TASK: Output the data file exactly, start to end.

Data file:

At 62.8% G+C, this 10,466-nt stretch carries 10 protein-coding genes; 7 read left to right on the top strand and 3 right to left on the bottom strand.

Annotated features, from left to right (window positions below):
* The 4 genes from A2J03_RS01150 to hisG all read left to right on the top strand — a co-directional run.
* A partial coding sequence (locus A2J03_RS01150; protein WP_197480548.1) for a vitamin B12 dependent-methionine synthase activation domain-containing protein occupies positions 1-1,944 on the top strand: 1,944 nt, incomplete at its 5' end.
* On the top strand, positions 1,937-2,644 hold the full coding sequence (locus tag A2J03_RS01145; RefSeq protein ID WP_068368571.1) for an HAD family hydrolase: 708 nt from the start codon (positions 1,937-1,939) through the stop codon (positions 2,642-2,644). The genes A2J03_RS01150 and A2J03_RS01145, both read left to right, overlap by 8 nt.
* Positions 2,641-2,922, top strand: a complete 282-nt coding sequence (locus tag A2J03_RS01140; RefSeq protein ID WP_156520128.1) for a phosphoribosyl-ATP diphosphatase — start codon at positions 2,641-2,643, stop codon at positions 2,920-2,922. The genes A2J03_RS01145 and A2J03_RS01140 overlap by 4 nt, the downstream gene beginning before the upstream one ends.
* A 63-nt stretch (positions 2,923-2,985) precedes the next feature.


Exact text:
At 62.8% G+C, this 10,466-nt stretch carries 10 protein-coding genes; 7 read left to right on the top strand and 3 right to left on the bottom strand.

Annotated features, from left to right (window positions below):
* The 4 genes from A2J03_RS01150 to hisG all read left to right on the top strand — a co-directional run.
* A partial coding sequence (locus A2J03_RS01150; protein WP_197480548.1) for a vitamin B12 dependent-methionine synthase activation domain-containing protein occupies positions 1-1,944 on the top strand: 1,944 nt, incomplete at its 5' end.
* On the top strand, positions 1,937-2,644 hold the full coding sequence (locus tag A2J03_RS01145; RefSeq protein ID WP_068368571.1) for an HAD family hydrolase: 708 nt from the start codon (positions 1,937-1,939) through the stop codon (positions 2,642-2,644). The genes A2J03_RS01150 and A2J03_RS01145, both read left to right, overlap by 8 nt.
* Positions 2,641-2,922, top strand: a complete 282-nt coding sequence (locus tag A2J03_RS01140; RefSeq protein ID WP_156520128.1) for a phosphoribosyl-ATP diphosphatase — start codon at positions 2,641-2,643, stop codon at positions 2,920-2,922. The genes A2J03_RS01145 and A2J03_RS01140 overlap by 4 nt, the downstream gene beginning before the upstream one ends.
* A 63-nt stretch (positions 2,923-2,985) precedes the next feature.